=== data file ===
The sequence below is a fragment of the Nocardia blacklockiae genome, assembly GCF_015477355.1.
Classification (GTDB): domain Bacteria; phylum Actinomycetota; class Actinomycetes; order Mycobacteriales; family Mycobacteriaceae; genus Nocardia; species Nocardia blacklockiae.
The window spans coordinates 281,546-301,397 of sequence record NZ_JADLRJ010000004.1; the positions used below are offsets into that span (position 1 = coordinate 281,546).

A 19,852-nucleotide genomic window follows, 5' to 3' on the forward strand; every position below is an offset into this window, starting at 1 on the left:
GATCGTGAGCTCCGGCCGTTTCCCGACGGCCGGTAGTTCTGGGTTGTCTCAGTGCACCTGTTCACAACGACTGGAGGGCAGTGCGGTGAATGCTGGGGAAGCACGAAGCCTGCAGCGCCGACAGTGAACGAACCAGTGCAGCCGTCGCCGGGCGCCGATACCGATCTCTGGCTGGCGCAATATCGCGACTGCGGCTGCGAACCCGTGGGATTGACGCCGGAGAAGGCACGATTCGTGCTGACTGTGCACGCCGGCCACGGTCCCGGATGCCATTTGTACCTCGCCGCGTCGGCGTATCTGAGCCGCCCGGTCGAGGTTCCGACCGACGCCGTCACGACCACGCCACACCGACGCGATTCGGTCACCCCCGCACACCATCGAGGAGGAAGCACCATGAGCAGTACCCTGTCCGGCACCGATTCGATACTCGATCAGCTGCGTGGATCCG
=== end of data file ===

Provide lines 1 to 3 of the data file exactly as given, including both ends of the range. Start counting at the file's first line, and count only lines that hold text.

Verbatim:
The sequence below is a fragment of the Nocardia blacklockiae genome, assembly GCF_015477355.1.
Classification (GTDB): domain Bacteria; phylum Actinomycetota; class Actinomycetes; order Mycobacteriales; family Mycobacteriaceae; genus Nocardia; species Nocardia blacklockiae.
The window spans coordinates 281,546-301,397 of sequence record NZ_JADLRJ010000004.1; the positions used below are offsets into that span (position 1 = coordinate 281,546).